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You're warmly invited in-person or online to our first inaugural lecture event series with speakers from the Department of Informatics, Professor Carmine Ventre and Professor Elena Simperl.
The Inaugural Lecture Series from the Faculty of Natural, Mathematical & Engineering Sciences (NMES) celebrates the journeys and career successes of our newly appointed professors, to gain insight and inspiration from the faculty's leading scientists.
Carmine and Elena, both Professors of Computer Science, Department of Informatics, will present talks about the groundbreaking research accomplished through their careers, followed by a Q&A session. Afterwards, there will be a chance to raise a glass to their achievements over a drinks reception.
- 16:45 - 17:00 Registration opens
- 17:00 - 17:05 Welcome/opening remarks: Professor Mark French, Interim Executive Dean of the Faculty of Natural, Mathematical & Engineering Sciences
- 17:05 - 17:30 Computer Science meets money: Algorithms for financial markets by Professor Carmine Ventre
- 17:30 - 17:35 Vote of thanks by Professor Luc Moreau
- 17:35 - 18:00 Knowledge engineering: From people to machines and back by Professor Elena Simperl
- 18:00 - 18:05 Vote of thanks by Professor Luc Moreau
- 18:05 - 18:15 Q&A
- 18:15 - 18:20 Closing remarks: Professor Mark French, Interim Executive Dean of the Faculty of Natural, Mathematical & Engineering Sciences
- 18:20 - 19:00 Drinks reception
Imagine a world where algorithms can predict economic trends, make accurate investment decisions, and help regulate market behaviour. In this lecture, I will discuss my journey across the intersection of computer science, economics and finance to make that world a reality.
We will see how to unleash the power of incentives and take markets to the next level by aligning interests and improving outcomes, even where decisions taken by market participants are suboptimal. We will then look at how artificial intelligence can automate a range of every day tasks in finance. I will conclude by exploring financial market simulations in order to bring the complexities of finance to life and shape its future.
Professor Carmine Ventre is a Professor of Computer Science and Chair in Computational Finance in the Department of Informatics, King's College London. After gaining an MSc in Computer Science, Professor Carmine Ventre was awarded his PhD in 2007, defending a thesis on theoretical advances in the design of incentive-compatible mechanisms. He subsequently worked at the University of Liverpool as a post-doctoral researcher. Subsequently, he has held academic positions at Teesside University and the University of Essex. Carmine joined King's in September 2019, to lead the Finance research hub in the Department of Informatics. Professor Ventre’s research interests include algorithmic game theory, microeconomics and the internet, algorithmic trading and finance and cryptography and security.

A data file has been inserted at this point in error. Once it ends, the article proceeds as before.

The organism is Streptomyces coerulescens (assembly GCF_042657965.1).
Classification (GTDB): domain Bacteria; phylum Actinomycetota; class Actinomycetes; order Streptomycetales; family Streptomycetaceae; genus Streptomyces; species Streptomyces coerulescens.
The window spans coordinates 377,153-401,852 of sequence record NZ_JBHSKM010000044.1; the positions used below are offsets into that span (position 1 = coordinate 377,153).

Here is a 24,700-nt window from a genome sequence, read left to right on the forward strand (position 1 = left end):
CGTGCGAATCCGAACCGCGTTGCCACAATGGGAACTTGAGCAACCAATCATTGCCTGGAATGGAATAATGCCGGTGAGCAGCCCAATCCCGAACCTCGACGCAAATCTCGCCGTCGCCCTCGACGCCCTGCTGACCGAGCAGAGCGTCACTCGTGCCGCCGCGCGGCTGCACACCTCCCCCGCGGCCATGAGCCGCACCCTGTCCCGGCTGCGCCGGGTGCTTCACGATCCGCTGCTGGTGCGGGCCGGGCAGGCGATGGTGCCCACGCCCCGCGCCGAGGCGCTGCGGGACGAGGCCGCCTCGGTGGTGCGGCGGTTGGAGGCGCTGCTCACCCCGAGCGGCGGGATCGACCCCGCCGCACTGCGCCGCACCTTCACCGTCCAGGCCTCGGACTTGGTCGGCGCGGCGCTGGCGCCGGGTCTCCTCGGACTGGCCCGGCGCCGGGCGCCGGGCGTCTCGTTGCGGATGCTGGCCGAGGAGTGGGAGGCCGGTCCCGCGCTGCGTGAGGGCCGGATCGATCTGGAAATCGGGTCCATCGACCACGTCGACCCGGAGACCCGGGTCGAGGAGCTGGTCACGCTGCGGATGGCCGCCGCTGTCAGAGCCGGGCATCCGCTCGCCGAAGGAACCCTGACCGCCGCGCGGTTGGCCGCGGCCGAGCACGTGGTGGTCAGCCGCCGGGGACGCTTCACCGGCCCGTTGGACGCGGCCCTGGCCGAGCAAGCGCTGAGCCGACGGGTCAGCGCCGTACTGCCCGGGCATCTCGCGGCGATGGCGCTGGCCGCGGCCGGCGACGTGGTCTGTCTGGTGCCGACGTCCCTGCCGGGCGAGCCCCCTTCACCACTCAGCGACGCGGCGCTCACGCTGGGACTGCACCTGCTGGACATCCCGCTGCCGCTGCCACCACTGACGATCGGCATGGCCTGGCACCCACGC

Knowledge-based systems are all around us: from Wikipedia and intelligent assistants to search and recommender systems. Knowledge engineering is about building and maintaining these systems, combining principles of software engineering with sophisticated use of AI – the way your software behaves is as important as how you build it. And mimicking human thought or behaviour is a key part of this.
In this talk I'll tell you about my personal journey in knowledge engineering. From AI to social computing to human-computer interaction, it enabled me to acquire a range of methods and techniques across disciplines. It took me from dabbling with medical knowledge bases to broadening out my thinking to understand and apply the sociotechnical principles and tools behind knowledge engineering. My aim was always to improve how we reuse data and knowledge across domains and applications in science and government, and to make knowledge engineering more inclusive and participatory.
Elena Simperl is a Professor of Computer Science at King’s College London, a Fellow of the British Computer Society, and a former Turing Fellow. According to AMiner, she is in the top 100 most influential scholars in knowledge engineering of the last decade, she also features in the Women in AI 2000 ranking. Before joining King’s, she held positions at the University of Southampton, as well as in Germany and Austria. Elena's research is at the intersection between knowledge graphs and social computing.
In her 15-year career, she has led 14 national and international research projects, contributing to another 26. She is the scientific and technical lead of the European programme MediaFutures, researching how arts, entrepreneurship and AI can help tackle online harms. She served as programme and general chair to conferences in artificial intelligence, social computing, and data innovation. She is the president of the Semantic Web Science Association.
Event detailsGreat Hall, Strand Campus
Strand, London, WC2R 2LS